A Jetstar Japan flight operating a domestic flight between Tokyo and Fukuoka was forced to make an emergency landing in Chubu on Saturday morning after someone phoned Tokyo’s Narita Airport and claimed a bomb was onboard the aircraft.
The suspect allegedly demanded to speak to an airline manager and threatened to detonate the improvised explosive device if the demand wasn’t met.
Jetstar flight GK501 departed Tokyo Narita Airport at 6:35 am on Saturday before it diverted from its planned route shortly after the bomb threat had been called in. The Airbus A320 aircraft landed safely, but passengers were evacuated onto the runway via emergency slides.
The budget carrier reported 136 passengers and six pilots and cabin crew were onboard the aircraft. Five people were injured during the evacuation.
According to Japanese broadcaster NHK, a man called Narita Airport from Germany and made the bomb threat in English. He claimed a 100-kilogram bomb had been hidden in the cargo hold of the aircraft.
Unsurprisingly, law enforcement have so far found no evidence of a suspect device onboard the aircraft.
Bomb threats are made relatively frequently against commercial aircraft and every single threat has to be assessed by security experts and law enforcement. The vast majority of these threats are graded as low-risk and no immediate action is taken.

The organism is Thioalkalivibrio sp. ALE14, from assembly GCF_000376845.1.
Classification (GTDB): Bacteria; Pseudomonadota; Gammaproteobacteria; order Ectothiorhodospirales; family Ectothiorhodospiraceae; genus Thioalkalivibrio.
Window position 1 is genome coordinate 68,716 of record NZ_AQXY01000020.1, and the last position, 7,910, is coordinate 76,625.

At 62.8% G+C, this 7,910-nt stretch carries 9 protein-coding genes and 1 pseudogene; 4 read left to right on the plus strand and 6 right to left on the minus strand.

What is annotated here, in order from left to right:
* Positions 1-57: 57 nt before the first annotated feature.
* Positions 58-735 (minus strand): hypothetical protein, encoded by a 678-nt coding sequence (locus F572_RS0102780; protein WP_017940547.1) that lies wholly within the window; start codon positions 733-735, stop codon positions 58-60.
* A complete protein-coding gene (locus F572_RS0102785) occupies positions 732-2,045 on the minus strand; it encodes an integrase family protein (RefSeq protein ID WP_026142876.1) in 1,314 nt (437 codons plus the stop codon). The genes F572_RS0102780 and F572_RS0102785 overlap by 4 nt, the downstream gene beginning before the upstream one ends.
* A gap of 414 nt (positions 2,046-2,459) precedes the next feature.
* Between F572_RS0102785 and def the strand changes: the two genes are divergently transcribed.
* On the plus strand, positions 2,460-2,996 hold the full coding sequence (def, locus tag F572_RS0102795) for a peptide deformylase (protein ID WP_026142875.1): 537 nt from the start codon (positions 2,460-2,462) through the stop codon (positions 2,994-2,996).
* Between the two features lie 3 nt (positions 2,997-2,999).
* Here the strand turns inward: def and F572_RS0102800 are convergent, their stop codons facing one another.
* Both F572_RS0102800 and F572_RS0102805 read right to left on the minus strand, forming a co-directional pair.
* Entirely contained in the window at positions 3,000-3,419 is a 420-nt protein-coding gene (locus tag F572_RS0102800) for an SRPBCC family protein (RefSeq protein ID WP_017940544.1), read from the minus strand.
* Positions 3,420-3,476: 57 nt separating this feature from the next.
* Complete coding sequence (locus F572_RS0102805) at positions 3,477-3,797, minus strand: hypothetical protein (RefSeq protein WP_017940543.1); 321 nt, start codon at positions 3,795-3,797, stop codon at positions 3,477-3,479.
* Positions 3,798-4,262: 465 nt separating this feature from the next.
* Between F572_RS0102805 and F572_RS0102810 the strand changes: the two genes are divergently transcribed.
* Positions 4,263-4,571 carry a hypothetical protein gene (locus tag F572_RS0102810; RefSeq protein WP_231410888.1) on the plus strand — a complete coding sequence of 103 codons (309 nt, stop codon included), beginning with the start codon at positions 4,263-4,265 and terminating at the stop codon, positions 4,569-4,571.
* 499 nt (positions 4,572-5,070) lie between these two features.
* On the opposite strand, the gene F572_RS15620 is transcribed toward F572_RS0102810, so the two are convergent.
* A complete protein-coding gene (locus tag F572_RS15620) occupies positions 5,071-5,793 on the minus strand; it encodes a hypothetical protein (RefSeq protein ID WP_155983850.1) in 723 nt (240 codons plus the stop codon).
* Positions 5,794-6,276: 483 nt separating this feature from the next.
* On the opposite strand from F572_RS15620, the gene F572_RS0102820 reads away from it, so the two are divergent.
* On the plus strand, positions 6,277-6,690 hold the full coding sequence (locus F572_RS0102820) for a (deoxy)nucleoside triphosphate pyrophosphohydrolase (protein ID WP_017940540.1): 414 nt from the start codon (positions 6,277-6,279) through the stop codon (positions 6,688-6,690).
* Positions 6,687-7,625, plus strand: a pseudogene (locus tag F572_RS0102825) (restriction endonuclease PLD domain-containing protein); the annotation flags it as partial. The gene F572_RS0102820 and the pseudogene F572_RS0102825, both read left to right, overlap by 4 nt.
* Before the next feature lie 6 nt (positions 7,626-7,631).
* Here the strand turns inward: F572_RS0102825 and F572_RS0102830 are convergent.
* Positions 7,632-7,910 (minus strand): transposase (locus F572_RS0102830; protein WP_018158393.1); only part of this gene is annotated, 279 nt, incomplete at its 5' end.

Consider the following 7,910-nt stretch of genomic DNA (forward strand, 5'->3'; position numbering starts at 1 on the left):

In some rare cases, however, further action has to be taken. In even rarer cases, intelligence services believe the threat is so serious that a decision is made to order the aircraft to land immediately and have passengers evacuated.
This is a particularly tricky decision to make because, as happened in this latest incident, the risk of passengers and crew being injured during the evacuation is normally much higher than the threat of a bomb actually being onboard the aircraft.
Last year, two Wizz Air flights were evacuated within a space of a week following anonymous bomb threats. In the second case, passengers on a flight from Israel to Poland were kept onboard the aircraft for 30 minutes before an evacuation was suddenly ordered.
Mateusz Maszczynski honed his skills as an international flight attendant at the most prominent airline in the Middle East and has been flying throughout the COVID-19 pandemic for a well-known European airline. Matt is passionate about the aviation industry and has become an expert in passenger experience and human-centric stories. Always keeping an ear close to the ground, Matt's industry insights, analysis and news coverage is frequently relied upon by some of the biggest names in journalism.